|Publication number||US7185960 B2|
|Application number||US 10/632,081|
|Publication date||Mar 6, 2007|
|Filing date||Jul 30, 2003|
|Priority date||Jul 30, 2003|
|Also published as||DE602004021540D1, EP1502750A1, EP1502750B1, US20050024396|
|Publication number||10632081, 632081, US 7185960 B2, US 7185960B2, US-B2-7185960, US7185960 B2, US7185960B2|
|Original Assignee||Hewlett-Packard Development Company, L.P.|
|Export Citation||BiBTeX, EndNote, RefMan|
|Patent Citations (38), Referenced by (7), Classifications (7), Legal Events (5)|
|External Links: USPTO, USPTO Assignment, Espacenet|
Many types of printing devices, including but not limited to printers, copiers, and facsimile machines, print by transferring a printing fluid onto a printing medium. These printing devices typically include a printing fluid supply or reservoir configured to store a volume of printing fluid. The printing fluid reservoir may be located remotely from the print head assembly (“off-axis”), in which case the fluid is transferred to the print head assembly through a suitable conduit, or may be integrated with the print head assembly (“on-axis”). Where the printing fluid reservoir is located off-axis, the print head assembly may include a small reservoir that is periodically refilled from the larger off-axis reservoir.
Some printing devices may include a printing fluid detector configured to produce an out-of-fluid signal when printing fluid in the print head assembly or printing fluid reservoir drops below a predetermined level. This signal may be used to trigger the printing device to stop printing, and also to alert a user to the out-of-fluid state. The user may then replace (or replenish) the printing fluid reservoir and resume printing.
Various types of printing fluid detectors are known. Examples include, but are not limited to, optical detectors, pressure-based detectors, resistance-based detectors and capacitance-based detectors. Capacitance-based printing fluid detectors may utilize a pair of capacitor plates positioned adjacent, but external, to the printing fluid. These detectors measure changes in the capacitance of the plates with changes in printing fluid levels. However, the changes in capacitance of these systems may be too small to easily distinguish the capacitance changes from background noise. Thus, it may be difficult to accurately determine a printing fluid level, resulting in the generation of false out-of-fluid signals, and/or the failure to generate out-of-fluid signals when appropriate. Furthermore, many capacitance- and resistance-based detectors may have difficulty distinguishing printing fluid from printing fluid froth, which is commonly found in a printing fluid reservoir after the reservoir is substantially emptied of printing fluid.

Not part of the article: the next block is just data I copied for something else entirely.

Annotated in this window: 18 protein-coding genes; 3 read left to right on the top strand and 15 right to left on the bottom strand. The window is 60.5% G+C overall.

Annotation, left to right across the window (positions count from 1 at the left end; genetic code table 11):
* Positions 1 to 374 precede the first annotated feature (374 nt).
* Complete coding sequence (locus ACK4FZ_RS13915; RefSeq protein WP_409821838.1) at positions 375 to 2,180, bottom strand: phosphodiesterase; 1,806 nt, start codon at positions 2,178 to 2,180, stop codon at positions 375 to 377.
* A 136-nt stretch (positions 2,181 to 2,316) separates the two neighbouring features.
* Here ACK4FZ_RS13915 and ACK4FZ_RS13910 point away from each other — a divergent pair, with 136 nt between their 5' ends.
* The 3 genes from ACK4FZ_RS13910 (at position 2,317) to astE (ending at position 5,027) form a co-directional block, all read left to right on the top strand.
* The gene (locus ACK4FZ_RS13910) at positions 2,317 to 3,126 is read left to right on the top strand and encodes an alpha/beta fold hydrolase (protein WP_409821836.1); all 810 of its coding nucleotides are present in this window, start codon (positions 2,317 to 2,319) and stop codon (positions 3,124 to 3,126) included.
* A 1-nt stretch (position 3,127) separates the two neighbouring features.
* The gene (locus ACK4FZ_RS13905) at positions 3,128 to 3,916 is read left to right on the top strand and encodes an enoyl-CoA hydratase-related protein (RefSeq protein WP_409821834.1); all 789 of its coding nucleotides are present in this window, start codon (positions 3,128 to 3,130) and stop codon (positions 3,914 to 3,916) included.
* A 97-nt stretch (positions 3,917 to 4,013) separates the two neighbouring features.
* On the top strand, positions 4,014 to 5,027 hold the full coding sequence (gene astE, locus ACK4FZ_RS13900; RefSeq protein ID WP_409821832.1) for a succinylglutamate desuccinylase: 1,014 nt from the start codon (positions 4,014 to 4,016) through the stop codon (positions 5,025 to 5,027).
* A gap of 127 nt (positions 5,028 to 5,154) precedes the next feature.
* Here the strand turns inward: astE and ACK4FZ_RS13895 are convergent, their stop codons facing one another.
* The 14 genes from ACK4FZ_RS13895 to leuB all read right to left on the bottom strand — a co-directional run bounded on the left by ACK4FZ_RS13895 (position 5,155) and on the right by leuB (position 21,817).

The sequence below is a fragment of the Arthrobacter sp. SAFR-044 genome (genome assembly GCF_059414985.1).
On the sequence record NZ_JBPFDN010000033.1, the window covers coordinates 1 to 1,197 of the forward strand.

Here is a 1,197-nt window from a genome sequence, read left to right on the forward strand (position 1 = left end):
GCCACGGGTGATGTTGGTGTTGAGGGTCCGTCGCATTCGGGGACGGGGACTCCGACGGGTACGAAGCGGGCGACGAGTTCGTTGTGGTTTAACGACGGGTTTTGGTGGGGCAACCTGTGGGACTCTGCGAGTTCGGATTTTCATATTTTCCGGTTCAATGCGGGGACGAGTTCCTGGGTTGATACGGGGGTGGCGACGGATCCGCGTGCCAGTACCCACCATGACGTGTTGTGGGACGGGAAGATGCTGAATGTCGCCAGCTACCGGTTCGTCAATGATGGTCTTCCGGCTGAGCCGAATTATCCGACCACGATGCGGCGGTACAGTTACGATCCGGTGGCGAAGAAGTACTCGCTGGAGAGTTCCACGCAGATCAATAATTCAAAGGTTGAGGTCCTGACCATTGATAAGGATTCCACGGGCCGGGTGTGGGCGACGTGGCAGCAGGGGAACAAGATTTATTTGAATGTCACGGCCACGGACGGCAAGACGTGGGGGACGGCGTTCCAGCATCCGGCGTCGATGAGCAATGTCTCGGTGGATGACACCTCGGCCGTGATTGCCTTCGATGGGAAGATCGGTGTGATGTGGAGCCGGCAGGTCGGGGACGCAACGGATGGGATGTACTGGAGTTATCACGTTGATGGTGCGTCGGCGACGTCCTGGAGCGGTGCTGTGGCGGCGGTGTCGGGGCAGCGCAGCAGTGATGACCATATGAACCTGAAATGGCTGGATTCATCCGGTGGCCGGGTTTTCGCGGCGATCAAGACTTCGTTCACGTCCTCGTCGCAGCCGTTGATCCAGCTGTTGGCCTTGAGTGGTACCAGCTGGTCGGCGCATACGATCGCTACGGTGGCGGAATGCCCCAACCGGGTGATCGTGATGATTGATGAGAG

A printing device is provided, wherein the printing device is configured to print a printing fluid onto a printing medium. The printing device includes a printing fluid reservoir configured to hold a volume of the printing fluid, a print head assembly configured to transfer the printing fluid to the printing medium, wherein the print head assembly is fluidically connected to the printing fluid reservoir, and a printing fluid detector configured to detect a characteristic of the printing fluid. The printing fluid detector includes a first electrode and a second electrode configured to be in contact with the printing fluid, wherein at least one of the first electrode and the second electrode includes an electrically conductive coating disposed over an electrically conductive substrate.
Print head assembly 12 may be mounted to a mounting assembly 18 configured to move the print head assembly relative to printing medium 14. Likewise, printing medium 14 may be positioned on, or may otherwise interact with, a media transport assembly 20 configured to move the printing medium relative to print head assembly 12. Typically, mounting assembly 18 moves print head assembly 12 in a direction generally orthogonal to the direction in which media transport assembly 20 moves printing medium 14, thus enabling printing over a wide area of printing medium 14.